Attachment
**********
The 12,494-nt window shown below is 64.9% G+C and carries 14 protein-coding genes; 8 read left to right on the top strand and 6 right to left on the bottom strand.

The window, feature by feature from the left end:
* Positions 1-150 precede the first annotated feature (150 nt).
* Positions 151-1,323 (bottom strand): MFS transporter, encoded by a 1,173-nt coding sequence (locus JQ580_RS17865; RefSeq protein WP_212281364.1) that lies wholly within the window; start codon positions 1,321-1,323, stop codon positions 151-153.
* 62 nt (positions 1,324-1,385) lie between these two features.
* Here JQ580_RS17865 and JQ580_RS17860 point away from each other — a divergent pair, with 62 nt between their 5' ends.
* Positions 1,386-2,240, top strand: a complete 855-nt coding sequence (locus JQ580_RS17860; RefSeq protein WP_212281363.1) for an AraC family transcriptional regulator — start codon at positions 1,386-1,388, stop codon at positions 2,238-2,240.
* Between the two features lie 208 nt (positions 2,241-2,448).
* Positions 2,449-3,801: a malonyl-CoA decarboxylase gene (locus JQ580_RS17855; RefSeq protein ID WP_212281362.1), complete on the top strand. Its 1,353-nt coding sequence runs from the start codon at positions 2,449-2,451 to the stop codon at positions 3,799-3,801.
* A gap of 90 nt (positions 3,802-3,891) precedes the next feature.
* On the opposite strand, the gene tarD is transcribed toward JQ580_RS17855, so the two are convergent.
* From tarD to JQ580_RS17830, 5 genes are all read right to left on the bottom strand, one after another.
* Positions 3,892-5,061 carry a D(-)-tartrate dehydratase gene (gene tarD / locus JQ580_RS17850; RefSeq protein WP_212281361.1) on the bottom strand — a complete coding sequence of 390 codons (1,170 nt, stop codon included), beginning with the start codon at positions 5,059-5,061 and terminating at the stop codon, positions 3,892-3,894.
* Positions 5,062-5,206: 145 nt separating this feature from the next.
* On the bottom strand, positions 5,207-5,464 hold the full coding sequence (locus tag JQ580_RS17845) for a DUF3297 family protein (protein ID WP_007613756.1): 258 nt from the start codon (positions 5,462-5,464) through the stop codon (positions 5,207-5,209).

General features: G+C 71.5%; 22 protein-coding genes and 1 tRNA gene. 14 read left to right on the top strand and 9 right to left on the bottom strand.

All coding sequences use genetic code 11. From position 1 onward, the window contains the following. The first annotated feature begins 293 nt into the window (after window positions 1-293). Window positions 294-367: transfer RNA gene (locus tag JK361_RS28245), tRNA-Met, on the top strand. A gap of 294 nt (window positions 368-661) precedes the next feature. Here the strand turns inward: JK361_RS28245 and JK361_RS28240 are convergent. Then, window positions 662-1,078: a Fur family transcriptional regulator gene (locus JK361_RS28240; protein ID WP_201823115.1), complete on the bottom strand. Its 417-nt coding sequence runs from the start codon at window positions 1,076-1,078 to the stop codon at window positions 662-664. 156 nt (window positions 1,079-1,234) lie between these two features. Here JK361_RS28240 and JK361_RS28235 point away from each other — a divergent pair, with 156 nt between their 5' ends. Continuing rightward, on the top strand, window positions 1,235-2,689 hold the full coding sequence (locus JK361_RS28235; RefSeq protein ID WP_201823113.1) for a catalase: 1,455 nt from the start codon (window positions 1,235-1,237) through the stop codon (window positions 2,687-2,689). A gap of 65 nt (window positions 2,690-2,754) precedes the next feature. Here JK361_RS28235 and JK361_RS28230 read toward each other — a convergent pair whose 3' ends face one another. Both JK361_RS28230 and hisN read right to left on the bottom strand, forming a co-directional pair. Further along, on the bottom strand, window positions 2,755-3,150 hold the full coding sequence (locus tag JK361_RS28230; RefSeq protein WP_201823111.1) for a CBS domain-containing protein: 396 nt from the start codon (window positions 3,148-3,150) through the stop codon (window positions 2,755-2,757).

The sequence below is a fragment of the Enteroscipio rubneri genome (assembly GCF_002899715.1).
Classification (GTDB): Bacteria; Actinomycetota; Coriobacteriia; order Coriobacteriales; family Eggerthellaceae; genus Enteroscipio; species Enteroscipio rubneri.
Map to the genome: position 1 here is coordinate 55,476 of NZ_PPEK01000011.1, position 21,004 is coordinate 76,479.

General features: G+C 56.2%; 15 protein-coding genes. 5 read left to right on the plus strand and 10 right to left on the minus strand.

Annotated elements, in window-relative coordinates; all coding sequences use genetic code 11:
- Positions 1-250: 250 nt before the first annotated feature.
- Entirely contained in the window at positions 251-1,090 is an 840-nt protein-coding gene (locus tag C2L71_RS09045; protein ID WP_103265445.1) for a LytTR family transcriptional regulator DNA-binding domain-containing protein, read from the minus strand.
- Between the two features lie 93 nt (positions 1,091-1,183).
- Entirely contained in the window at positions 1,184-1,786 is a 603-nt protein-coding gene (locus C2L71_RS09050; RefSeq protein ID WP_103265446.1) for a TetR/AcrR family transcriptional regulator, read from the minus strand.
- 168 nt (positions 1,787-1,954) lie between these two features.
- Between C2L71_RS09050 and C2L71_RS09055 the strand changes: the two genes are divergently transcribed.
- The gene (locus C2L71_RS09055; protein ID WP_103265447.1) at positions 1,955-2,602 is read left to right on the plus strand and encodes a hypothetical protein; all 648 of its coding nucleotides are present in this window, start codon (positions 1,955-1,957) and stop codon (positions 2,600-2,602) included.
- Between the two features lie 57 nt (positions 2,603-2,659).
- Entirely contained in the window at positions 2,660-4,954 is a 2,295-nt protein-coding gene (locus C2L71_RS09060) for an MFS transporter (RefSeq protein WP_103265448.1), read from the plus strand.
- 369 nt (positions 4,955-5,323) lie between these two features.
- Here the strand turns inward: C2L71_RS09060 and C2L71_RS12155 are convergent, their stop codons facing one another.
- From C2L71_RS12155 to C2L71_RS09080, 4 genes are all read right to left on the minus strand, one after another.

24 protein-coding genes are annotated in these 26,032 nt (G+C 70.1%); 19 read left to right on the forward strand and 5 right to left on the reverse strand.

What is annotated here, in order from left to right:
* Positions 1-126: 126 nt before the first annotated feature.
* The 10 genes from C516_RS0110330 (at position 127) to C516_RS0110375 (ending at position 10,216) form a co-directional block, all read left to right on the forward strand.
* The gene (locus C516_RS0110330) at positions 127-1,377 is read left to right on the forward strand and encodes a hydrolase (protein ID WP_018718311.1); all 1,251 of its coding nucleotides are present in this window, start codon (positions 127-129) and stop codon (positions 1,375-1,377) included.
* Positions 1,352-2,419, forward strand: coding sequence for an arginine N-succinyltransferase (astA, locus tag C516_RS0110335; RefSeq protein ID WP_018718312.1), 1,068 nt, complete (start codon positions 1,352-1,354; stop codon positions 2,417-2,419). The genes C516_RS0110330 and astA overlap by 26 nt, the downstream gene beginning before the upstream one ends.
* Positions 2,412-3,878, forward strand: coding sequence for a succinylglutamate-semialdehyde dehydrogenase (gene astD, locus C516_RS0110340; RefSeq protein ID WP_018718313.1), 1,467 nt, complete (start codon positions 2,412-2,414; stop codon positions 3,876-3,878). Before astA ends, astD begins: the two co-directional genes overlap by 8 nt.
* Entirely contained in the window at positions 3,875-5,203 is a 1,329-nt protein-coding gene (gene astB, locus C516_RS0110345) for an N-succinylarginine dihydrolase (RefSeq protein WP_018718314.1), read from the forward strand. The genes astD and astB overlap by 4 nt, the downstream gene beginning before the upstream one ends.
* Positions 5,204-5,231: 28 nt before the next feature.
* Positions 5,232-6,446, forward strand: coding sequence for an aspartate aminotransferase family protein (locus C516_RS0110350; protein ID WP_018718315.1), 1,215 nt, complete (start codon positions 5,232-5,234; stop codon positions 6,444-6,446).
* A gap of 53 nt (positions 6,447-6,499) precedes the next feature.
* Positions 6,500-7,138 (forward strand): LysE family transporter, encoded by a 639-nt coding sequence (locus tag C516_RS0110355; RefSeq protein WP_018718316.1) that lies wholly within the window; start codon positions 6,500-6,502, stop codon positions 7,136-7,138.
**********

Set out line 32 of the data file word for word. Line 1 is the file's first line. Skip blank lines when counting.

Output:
- 369 nt (positions 4,955-5,323) lie between these two features.